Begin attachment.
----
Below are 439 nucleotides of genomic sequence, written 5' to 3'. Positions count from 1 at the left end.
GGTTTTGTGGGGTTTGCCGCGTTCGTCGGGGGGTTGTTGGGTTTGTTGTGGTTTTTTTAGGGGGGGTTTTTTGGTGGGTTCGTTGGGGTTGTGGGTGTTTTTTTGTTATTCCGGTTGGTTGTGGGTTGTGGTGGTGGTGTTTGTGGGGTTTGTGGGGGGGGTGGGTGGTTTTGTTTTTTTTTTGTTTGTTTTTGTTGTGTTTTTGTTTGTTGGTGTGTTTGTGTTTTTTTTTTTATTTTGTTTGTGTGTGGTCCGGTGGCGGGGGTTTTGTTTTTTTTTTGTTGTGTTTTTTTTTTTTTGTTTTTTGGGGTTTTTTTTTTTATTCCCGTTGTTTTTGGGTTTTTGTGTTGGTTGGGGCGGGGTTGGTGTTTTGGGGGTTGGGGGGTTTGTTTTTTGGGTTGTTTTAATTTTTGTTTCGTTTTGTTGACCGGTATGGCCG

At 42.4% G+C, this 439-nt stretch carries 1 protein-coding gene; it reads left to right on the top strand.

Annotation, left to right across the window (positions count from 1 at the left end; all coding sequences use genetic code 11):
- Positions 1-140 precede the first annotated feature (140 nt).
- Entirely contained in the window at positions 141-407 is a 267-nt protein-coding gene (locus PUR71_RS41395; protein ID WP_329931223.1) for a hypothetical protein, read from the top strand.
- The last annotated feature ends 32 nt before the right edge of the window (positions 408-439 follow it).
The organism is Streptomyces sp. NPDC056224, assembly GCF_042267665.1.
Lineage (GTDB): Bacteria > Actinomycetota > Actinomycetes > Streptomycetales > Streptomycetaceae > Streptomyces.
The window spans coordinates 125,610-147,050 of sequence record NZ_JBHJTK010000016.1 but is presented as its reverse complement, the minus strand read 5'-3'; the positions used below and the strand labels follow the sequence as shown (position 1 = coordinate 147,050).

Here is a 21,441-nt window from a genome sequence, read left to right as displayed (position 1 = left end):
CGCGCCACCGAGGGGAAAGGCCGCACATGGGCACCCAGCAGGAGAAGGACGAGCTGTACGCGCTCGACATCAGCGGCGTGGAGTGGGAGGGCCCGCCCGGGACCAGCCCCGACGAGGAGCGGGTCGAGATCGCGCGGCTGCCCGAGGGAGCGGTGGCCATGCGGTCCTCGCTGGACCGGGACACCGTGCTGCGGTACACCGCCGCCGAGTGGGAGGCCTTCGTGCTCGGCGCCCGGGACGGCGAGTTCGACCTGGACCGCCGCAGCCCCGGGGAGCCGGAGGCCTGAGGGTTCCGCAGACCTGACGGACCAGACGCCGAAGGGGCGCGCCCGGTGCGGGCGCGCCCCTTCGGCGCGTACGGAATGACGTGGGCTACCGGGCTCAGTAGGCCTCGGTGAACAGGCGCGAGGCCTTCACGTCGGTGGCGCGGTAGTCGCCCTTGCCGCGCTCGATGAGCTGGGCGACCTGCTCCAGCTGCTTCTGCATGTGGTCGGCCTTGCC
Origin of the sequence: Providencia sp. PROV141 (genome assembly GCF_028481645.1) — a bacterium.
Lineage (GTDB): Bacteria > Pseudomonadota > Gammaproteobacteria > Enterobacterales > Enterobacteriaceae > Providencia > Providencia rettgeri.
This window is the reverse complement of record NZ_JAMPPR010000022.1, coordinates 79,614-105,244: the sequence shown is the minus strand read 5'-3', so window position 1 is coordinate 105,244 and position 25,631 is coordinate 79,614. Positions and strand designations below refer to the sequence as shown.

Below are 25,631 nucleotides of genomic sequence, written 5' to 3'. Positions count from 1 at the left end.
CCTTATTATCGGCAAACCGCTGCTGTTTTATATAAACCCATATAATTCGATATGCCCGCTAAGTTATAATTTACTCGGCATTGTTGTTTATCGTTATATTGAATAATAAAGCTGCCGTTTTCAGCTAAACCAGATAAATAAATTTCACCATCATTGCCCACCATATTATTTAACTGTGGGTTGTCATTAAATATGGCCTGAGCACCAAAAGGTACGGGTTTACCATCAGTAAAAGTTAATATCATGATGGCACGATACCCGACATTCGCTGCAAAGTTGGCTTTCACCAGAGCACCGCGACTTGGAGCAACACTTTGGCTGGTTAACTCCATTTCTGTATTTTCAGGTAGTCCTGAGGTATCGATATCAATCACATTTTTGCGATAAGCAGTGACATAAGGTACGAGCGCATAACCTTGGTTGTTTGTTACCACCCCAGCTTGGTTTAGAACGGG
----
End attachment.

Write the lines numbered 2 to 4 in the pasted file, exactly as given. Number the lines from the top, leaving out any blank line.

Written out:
GGTTTTGTGGGGTTTGCCGCGTTCGTCGGGGGGTTGTTGGGTTTGTTGTGGTTTTTTTAGGGGGGGTTTTTTGGTGGGTTCGTTGGGGTTGTGGGTGTTTTTTTGTTATTCCGGTTGGTTGTGGGTTGTGGTGGTGGTGTTTGTGGGGTTTGTGGGGGGGGTGGGTGGTTTTGTTTTTTTTTTGTTTGTTTTTGTTGTGTTTTTGTTTGTTGGTGTGTTTGTGTTTTTTTTTTTATTTTGTTTGTGTGTGGTCCGGTGGCGGGGGTTTTGTTTTTTTTTTGTTGTGTTTTTTTTTTTTTGTTTTTTGGGGTTTTTTTTTTTATTCCCGTTGTTTTTGGGTTTTTGTGTTGGTTGGGGCGGGGTTGGTGTTTTGGGGGTTGGGGGGTTTGTTTTTTGGGTTGTTTTAATTTTTGTTTCGTTTTGTTGACCGGTATGGCCG

At 42.4% G+C, this 439-nt stretch carries 1 protein-coding gene; it reads left to right on the top strand.

Annotation, left to right across the window (positions count from 1 at the left end; all coding sequences use genetic code 11):